In January of 1961, Rock Hill was about to be placed on the national stage for the Civil Rights Movement. For the past year, Friendship College in Rock Hill students were training for a peaceful sit-in to protest segregation under the leadership of CORE (Congress of Racial Equality) field organizer Thomas Gaither.
Sit-ins occurred at several Rock Hill lunch counters following the Woolworth lunch counter sit-in in Greensboro, North Carolina, a year prior. The first sit-in in South Carolina took place in Rock Hill on February 12th, 1960, organized by the local Friendly Student Civic Committee
On January 31st, nine students and Thomas Gaither, a Congress of Racial Equality (CORE) field secretary, walked nearly a mile from Friendship College to McCrory’s Five & Dime on Main Street. While the planned sit-in was not publicized, the Friendship 9 stated that the streets were lined with officers, including state law enforcement, encouraging them not to enter and start trouble. The ten entered McCrory's two at a time, being arrested after immediately sitting down.
Nine then-men declined to pay the $100 in bail and were jailed for thirty days at the York County Detention Center. For the next thirty days, the men were forced to work hard labor on the chain gang, placed in solitary confinement, and even created a barbed fence in preparation for the mass amounts of visitors to the detention center.
Read "Jailed-In," a first-hand account of the sit-in and time in jail, written by Thomas Gaither for CORE in April of 1961 here.
As news spread of the nine men being jailed, protesters would flock to Rock Hill. Four students with the Student Non-violent Coordinating Committee (SNCC), including Diane Nash, would come to Rock Hill and participate in the Jail, No Bail sit-in. The jail conditions for the men made national headlines, with telegrams reaching President John F. Kennedy's desk.
The phrase “Jail, No Bail” emerged, and the tactic began being used across the Southeast. It became extremely valuable during the Freedom Rides, which would stop in Rock Hill a few months later.
The nine men had the charges vacated from their record in 2015 by the judge's nephew of the original sentences. The former McCrory's building has been named a stop on the United States Civil Rights Trail and the National Parks Service African American Civil Rights Network.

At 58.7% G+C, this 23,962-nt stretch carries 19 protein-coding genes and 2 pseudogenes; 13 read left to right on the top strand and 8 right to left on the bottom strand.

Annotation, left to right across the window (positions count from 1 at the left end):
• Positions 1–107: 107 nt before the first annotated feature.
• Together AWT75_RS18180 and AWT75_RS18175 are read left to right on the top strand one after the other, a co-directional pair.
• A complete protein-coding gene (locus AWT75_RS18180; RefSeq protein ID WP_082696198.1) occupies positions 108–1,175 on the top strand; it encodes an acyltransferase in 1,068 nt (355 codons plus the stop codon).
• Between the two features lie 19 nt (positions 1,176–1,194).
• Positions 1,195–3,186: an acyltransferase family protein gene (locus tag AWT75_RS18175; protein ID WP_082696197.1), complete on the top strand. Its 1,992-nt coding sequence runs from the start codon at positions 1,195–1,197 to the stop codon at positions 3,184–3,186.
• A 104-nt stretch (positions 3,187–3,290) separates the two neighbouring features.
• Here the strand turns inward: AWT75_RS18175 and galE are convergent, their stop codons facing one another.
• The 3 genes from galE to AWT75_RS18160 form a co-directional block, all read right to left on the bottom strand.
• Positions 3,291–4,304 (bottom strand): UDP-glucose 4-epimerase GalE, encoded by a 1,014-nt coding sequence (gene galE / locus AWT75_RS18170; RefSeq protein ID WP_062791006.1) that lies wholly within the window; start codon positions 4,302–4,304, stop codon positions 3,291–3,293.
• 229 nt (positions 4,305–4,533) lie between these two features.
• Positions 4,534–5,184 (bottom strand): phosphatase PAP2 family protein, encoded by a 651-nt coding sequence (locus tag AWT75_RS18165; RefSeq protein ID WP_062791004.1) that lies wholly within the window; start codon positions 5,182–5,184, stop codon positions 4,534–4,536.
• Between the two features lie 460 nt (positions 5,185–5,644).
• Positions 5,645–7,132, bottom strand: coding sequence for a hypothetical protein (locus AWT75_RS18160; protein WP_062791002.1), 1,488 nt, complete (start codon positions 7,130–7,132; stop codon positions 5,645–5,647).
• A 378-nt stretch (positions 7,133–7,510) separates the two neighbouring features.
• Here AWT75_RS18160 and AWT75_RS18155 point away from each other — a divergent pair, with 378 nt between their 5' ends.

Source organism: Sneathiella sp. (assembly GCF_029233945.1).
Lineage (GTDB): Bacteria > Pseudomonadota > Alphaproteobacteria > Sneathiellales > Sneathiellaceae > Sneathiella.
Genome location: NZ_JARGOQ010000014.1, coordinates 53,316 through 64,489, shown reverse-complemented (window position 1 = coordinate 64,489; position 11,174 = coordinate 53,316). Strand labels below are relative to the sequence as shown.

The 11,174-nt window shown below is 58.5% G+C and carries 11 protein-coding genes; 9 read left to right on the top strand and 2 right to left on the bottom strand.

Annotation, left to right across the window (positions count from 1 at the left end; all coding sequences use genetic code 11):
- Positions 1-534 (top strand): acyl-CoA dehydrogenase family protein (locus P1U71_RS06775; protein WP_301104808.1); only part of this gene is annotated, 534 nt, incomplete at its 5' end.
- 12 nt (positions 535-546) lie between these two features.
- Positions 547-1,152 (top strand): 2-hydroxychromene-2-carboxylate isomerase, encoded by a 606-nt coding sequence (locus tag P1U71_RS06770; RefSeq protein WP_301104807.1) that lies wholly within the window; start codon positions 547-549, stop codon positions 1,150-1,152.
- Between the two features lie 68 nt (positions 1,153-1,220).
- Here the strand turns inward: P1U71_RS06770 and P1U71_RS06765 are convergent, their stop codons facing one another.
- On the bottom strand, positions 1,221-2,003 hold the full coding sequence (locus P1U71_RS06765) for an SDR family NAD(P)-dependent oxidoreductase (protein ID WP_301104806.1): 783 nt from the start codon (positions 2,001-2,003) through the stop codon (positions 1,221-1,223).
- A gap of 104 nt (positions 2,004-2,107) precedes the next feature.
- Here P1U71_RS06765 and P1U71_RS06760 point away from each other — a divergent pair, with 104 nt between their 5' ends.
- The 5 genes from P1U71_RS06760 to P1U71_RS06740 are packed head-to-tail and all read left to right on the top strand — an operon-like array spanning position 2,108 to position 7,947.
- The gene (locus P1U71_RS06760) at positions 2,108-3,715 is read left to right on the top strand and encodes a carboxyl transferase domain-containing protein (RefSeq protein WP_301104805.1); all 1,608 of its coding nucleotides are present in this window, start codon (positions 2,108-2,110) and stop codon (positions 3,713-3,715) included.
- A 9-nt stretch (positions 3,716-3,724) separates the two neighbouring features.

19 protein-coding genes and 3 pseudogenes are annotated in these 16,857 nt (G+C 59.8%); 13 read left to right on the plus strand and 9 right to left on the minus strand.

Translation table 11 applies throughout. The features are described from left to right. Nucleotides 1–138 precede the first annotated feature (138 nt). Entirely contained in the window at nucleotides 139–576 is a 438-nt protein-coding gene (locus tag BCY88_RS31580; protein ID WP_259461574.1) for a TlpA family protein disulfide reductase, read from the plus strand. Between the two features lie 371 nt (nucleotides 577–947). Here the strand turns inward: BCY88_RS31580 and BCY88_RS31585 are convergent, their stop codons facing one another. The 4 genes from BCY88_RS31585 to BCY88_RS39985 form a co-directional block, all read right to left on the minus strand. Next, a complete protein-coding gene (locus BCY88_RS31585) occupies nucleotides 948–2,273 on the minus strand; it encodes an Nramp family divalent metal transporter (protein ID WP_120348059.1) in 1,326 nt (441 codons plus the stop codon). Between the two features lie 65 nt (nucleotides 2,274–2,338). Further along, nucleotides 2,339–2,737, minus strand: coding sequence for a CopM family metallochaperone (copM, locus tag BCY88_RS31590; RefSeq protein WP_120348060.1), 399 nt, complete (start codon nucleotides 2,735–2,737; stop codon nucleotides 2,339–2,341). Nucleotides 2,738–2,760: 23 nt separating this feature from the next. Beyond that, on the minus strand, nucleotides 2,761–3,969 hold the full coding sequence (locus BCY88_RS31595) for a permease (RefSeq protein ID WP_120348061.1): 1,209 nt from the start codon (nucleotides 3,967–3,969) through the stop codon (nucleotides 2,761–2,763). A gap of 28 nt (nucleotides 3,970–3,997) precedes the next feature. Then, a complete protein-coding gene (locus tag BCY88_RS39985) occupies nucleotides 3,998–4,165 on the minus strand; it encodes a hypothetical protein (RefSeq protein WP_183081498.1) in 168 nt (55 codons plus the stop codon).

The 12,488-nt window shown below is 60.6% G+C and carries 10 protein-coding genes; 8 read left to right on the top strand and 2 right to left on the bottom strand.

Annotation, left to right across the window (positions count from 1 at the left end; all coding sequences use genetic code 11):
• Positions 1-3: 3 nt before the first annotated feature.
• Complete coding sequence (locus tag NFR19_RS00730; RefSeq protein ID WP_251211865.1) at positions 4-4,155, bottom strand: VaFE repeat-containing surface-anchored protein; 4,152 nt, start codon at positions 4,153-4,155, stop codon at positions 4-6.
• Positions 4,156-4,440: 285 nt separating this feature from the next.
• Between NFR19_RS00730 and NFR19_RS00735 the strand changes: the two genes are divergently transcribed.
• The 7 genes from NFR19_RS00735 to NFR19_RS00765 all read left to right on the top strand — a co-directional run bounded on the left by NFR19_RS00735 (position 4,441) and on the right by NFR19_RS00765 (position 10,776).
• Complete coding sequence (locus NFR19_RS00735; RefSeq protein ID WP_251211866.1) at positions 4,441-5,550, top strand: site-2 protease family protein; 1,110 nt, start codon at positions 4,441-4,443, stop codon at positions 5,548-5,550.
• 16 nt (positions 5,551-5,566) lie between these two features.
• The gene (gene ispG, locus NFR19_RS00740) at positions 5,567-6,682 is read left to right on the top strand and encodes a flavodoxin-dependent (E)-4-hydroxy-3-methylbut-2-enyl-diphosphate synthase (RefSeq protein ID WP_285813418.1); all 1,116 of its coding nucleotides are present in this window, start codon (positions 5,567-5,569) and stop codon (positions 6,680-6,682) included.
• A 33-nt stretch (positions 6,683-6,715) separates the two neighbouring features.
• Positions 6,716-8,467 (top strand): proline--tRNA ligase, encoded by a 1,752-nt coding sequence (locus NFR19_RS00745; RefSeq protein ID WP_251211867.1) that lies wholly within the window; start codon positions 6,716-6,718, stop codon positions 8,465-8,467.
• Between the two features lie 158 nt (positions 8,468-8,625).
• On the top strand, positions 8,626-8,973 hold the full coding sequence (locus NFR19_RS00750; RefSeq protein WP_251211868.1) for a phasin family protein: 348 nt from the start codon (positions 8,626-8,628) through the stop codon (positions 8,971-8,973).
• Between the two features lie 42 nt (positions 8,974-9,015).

Walk in the Footsteps of the Friendship 9 and City Girls:
You can follow history’s path by visiting the following locations below:
Start at Friendship College
While Friendship College closed its doors in 1981 and was later torn down, the fence and signage for the college remain. Visiting this location gives you a sense of where these men started their walk on January 31st to get to the lunch counter. There is a memorial here honoring those men by the church as well.
After McCrory's closed their doors in 1997, the original lunch counter was at risk of being sold and removed. A local organizing committee raised $30,000 from the Museums of York County and the City of Rock Hill to preserve the counter. A base was built around the original counter, and the stools and footrails were restored and remained in the diner for two separate restaurants. In 2020, a new restaurant, Kounter, renovated the space and restored the original lunch counter. Today, you can view the lunch counter's original surface, protected by a special epoxy. In addition to restoring the counter, the restaurant also etched the name of the nine and supporters into designs inside the restaurant.
Read the Historical Marker
A state historical marker outside the diner’s space stands on Main Street for visitors to read about the sit-in and the Friendship 9’s impact on segregation and the Civil Rights Movement.
This brand-new exhibit is in the hallway next to Kounter at 135 E Main St, the Jail, No Bail: How 30 Days Impacted the Civil Rights Movement. It captures their protest's unique role in the 1960s civil rights movement. Through original letters, newspaper articles, images, and video, this exhibition tells the story of a group of individuals who altered the course of civil rights together. Hours: Tuesday - Friday, 10 am - 4 pm; Saturday - Sunday, 11 am - 4 pm every January 31st for the anniversary of the sit-in.
Visitors can also walk down the Freedom Walkway, an alley steps from the diner on Main Street. This walkway holds a mural that honors the history of the social justice strides that have been made in the Rock Hill community. You can find the meanings of the pieces within the mural here. At the end of the alley, you’ll find descriptions of those who were integral to making change.
To learn more about The Friendship 9, click here.
- Phyllis Thompson Hyatt
- Peggy Archie Long
- Olivette McClurkin
- Essie Porter Ramseur
- Lucille Wallace Reese
- Patricia Hinton Sims
- Elsie White Springs